I think it’s safe to say, at this point, that everyone here has been born, and no one that is dead will be reading this. However, for anyone who watches Birth without yet knowing what it is like to die, they might wish they were dead, or at least feel like they were dead after the credits have rolled. While Nicole Kidman has mastered the art of delivering her lines in a whisper, which worked for The Others, it doesn’t make up for the fact that the entire concept for the movie is spread thinly over under-acting, a lack of cohesion and dialogue, and trying too hard to be artsy.
3 / 10 stars
Rating: movie reviewed rating
Birth seems to follow the rule that if you think you’re cool, then you probably aren’t. If you think your movie is deep, symbolic, and edgy, then it probably isn’t. I give Jonathan Glazer credit for attempting to touch on a subject not often explored, and that’s the only reason why I'm giving the extra half-star the film doesn’t really deserve, but the disorganization of story and absolute lack of information about these characters is horrendous.

The movie opens as we watch a man running through the snow, who then proceeds to keel over and die. The shot that follows is a slow motion one of a water birth as a newborn baby is lifted into the air. Flash forward ten years and Nicole Kidman’s character (whose husband was the one that died) is now preparing to get married again. The plot thickens as a ten-year-old boy comes to her claiming to be her deceased husband. As the story moves forward she begins to believe the boy and is amazed and intrigued by what he knows about her past and the marriage she once had. Sadly, while the concept is good, the movie doesn’t come across as beautifully as it could have.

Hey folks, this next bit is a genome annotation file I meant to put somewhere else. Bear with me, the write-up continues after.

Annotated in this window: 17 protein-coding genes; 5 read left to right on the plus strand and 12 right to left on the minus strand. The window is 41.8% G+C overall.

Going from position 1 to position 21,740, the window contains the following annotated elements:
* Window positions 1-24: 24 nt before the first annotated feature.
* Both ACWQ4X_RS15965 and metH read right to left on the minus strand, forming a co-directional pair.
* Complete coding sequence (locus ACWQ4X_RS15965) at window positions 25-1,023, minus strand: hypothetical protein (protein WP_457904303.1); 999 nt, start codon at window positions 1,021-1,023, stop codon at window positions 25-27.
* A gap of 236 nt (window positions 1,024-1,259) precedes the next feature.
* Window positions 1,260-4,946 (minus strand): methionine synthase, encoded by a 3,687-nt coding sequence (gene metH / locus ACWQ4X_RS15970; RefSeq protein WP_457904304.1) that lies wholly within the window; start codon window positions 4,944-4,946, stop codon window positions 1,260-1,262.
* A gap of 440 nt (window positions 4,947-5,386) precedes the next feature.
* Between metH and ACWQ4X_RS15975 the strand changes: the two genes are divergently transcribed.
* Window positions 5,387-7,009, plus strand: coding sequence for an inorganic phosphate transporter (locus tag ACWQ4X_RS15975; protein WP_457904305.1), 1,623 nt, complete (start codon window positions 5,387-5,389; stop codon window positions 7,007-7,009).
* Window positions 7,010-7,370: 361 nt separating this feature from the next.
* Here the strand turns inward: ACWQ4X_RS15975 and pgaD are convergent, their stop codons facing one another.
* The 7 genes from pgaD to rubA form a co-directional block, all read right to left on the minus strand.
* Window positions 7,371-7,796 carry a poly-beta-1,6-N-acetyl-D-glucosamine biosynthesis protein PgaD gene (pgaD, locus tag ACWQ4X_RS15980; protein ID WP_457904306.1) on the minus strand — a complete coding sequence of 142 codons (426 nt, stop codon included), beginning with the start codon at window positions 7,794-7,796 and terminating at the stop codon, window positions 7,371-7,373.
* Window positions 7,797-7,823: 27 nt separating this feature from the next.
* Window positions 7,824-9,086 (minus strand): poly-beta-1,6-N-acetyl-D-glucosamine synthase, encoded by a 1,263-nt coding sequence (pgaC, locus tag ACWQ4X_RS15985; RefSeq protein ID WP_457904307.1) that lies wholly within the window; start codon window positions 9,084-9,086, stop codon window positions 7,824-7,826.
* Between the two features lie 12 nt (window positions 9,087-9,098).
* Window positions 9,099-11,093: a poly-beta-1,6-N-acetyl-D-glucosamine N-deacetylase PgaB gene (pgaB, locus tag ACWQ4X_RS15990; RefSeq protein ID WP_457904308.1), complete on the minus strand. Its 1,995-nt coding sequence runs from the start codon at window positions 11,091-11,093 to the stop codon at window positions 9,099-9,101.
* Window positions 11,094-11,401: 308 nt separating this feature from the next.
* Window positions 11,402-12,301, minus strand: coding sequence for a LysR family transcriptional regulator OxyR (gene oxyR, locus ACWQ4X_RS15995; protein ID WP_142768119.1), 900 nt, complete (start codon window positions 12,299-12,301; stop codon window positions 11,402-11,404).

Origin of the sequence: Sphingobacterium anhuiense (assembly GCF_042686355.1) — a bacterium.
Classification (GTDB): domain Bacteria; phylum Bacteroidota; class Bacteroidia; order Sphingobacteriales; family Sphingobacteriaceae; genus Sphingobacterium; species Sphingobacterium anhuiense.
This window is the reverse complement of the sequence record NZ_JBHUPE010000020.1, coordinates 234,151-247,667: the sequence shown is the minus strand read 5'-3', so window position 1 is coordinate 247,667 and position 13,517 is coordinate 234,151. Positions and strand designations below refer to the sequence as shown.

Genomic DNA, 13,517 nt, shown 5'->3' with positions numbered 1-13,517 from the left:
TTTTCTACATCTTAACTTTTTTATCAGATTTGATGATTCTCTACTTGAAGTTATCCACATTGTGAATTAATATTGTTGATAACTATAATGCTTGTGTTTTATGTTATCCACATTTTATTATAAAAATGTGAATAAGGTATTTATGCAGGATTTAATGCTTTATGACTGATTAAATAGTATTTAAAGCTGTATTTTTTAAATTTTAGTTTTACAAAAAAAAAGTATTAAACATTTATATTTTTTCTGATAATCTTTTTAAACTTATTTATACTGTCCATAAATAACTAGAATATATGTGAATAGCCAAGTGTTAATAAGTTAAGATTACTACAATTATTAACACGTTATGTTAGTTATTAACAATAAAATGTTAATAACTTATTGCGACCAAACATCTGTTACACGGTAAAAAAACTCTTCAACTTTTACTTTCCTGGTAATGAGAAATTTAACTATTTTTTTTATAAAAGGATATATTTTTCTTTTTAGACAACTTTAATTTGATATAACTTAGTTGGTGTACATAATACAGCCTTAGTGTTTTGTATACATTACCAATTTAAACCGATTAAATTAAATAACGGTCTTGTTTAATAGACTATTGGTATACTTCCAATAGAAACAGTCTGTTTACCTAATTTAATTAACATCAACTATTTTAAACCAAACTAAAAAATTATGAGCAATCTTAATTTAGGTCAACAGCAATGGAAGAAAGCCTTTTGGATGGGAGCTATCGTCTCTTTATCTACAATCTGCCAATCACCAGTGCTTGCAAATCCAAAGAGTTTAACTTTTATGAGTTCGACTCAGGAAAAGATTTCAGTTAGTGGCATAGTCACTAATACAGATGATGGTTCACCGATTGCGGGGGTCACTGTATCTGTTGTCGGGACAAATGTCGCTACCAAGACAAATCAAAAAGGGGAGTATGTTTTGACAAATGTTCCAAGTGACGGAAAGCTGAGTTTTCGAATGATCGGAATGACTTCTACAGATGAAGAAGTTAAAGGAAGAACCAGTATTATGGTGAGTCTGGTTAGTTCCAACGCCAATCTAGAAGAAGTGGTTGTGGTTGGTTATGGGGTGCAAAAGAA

Let me start by saying, I don’t think putting a grown woman and a boy into a bathtub together is brave, I think it’s a gimmick. The bathtub scene in Big Fish had ten times more feeling and character than this and that was an older married couple that never even took their clothes off. Birth is not some absorbing heartfelt story that just absolutely needs to be told. It is more like an attempt at shocking an almost bored-to-tears audience into staying for the rest of the movie. Likewise, there’s a realistic and very naked sex scene near the beginning, but it’s pointless and serves no purpose other than to physically show that the character Anna and her fiancée have sex. Woo hoo. Who cares.

All of the relationships between characters, if they are even specified at all as to who anyone is and how they know one another, are stagnant and uninteresting. No one displays any emotions whatsoever and everyone acts unrelated, reserved, and dull. It's all surface level communication with no deeper understanding of individual relationships between the characters and even the characters themselves are unattainable and stale.

The only drama in Birth is the sight of Nicole Kidman’s butchered hair and the boy acts about as natural as a three year old girl in a beauty pageant smothered in makeup and standing in a pose she’s practiced hundreds of times in front of a mirror. I know we are supposed to believe the boy is under some sort of spell, but he really just seems like he’s on Valium. He’s not realistic as a person, let alone as a reincarnation of another person. I’m not asking him to act like a kid because I understand the nature of the story, but even adults have some amount of energy to them. By far the only one out of the whole cast who comes across as an interesting and animated person is the character played by Anne Heche. Her part is so minor in comparison to Kidman’s and yet she does the best acting and adds some amount of characterization in a film where there is virtually none.